Candy-tossing conundrum

There are major issues facing Livingston and Park County, such as the threat of mining and gravel pit operations in Paradise Valley, and budget and waste disposal concerns. 

But sometimes you have to drop everything and deal with matters needing immediate attention, like the candy tossing tradition at our Livingston Roundup Parade.

Livingston takes its annual parade pretty seriously. We’re proud of the fact we have a big, all-American, small-town parade here that folks from all around come to see.

So when the Livingston Area Chamber of Commerce, which oversees the parade, decided that due to the danger the activity presents, tossing candy to kids from the center of the parade route will be prohibited, it caught folks’ attention. The chamber says that now, “walkers,” in parade parlance, will stride over to a chalk line that will mark a boundary for kids to stand behind, and distribute confection from there.

Participants will still be able to toss the candy, Chamber Executive Director Leslie Fiegle emphasized Thursday — they just must do so from the edge of the street at that line.

There are people on both sides of the candy aisle. In a recent Enterprise story on the issue, one annual parade participant said they considered not entering this year because of the danger they felt their horses and mules posed to kids running out to collect candy. On the other side are people like Yellowstone Gifts & Sports owners Myron and Bev Kovash, who said in a June 28 letter to the editor they are disappointed in the chamber’s new rule, because each year in the parade they toss 400 pounds of taffy to children but don’t have the manpower to walk over and hand out all that sweet stuff.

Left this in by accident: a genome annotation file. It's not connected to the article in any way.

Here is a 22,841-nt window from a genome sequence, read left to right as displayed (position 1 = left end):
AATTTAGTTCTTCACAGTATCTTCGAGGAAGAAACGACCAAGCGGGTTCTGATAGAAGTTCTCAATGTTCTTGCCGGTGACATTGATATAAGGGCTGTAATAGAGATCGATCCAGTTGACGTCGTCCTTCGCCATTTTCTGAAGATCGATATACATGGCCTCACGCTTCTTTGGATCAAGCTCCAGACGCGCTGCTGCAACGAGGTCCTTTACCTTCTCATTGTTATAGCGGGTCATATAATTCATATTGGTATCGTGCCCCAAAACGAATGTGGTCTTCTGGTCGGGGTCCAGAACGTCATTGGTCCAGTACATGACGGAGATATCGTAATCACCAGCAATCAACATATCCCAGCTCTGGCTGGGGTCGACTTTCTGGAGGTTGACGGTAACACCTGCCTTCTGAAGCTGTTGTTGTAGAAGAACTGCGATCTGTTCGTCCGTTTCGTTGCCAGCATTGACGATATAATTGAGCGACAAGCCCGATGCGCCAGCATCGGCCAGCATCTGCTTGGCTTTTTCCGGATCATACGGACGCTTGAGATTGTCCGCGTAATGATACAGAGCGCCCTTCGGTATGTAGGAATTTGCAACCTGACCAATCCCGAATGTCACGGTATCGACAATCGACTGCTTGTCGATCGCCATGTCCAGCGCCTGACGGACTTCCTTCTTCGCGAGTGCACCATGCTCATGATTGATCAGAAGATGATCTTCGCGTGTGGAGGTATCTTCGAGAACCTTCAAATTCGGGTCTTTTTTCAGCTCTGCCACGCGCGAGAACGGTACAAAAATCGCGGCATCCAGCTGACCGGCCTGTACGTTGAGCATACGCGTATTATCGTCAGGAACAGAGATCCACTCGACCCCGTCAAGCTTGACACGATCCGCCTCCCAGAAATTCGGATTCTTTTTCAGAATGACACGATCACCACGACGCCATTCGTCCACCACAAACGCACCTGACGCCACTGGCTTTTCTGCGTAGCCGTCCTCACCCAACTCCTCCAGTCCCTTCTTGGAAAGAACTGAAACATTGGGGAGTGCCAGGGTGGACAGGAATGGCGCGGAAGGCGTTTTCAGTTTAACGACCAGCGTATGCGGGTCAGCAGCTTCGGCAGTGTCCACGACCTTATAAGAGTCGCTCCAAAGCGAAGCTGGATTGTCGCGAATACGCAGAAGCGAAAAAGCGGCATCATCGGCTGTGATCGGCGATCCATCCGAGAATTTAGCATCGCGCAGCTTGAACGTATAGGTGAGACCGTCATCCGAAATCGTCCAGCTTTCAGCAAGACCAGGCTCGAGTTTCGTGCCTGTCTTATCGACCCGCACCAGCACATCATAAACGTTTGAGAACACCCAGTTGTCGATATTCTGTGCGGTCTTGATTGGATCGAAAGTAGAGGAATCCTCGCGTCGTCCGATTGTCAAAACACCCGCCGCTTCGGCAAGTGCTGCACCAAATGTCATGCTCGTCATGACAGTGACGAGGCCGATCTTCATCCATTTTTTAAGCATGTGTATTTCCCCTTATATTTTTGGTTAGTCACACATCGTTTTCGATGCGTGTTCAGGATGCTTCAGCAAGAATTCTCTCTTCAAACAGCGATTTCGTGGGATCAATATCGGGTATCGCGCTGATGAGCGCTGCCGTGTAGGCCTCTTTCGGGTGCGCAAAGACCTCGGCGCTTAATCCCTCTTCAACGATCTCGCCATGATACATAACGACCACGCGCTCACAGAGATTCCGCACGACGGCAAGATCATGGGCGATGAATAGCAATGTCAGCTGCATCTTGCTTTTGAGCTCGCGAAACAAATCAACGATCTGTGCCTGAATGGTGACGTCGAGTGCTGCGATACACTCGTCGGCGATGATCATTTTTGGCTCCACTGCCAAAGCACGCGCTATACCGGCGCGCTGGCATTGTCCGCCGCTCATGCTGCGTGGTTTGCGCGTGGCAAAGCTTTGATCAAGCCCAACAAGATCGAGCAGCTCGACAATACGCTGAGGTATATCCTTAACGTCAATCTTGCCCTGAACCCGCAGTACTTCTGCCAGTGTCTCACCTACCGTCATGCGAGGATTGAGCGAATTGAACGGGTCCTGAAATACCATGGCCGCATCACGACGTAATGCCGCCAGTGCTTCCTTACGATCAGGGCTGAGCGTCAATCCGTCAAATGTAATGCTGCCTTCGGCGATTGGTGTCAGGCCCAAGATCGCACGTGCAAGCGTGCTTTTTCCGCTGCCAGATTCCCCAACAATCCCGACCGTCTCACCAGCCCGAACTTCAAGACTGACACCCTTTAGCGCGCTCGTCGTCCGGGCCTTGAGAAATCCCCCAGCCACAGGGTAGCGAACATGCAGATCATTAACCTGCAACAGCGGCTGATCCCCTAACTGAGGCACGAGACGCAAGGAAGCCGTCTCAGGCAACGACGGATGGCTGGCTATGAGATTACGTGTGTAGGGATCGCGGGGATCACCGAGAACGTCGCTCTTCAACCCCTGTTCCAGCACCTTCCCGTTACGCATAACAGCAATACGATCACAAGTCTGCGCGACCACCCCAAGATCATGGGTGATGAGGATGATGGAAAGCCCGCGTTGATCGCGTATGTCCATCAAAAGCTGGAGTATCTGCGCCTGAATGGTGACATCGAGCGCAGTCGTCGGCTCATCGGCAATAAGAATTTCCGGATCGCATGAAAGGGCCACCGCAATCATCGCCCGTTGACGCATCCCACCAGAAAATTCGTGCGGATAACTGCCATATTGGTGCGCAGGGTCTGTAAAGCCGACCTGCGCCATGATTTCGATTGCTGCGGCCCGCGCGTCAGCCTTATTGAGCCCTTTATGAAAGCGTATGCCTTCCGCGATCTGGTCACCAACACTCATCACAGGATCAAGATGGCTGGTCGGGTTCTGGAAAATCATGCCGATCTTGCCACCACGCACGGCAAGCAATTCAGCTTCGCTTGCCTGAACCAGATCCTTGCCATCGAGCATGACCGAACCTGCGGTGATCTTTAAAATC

It is kind of a shame it’s come to this. There was a certain joy in seeing candy riotously thrown into the air and watching kids run to pick it up. 

If parents would properly supervise their children, this might not even be an issue. But you can’t count on perfect supervision, especially in the excitement of a parade.

So the chamber has a point about child safety. With all the big trucks and horses in the parade, all it would take is one unguarded moment and a child could be seriously injured. And in this litigious age, the city has to consider that. One big lawsuit could spell the end of the parade for a long, long time.

So, that’s the reality of it. But it shouldn’t prevent us from going out and enjoying our showcase Fourth of July weekend event. 

Still, keep an eye on those kids. And yes, in another parade tradition, sneak some of their candy.

— Dwight Harriman
Enterprise News Editor

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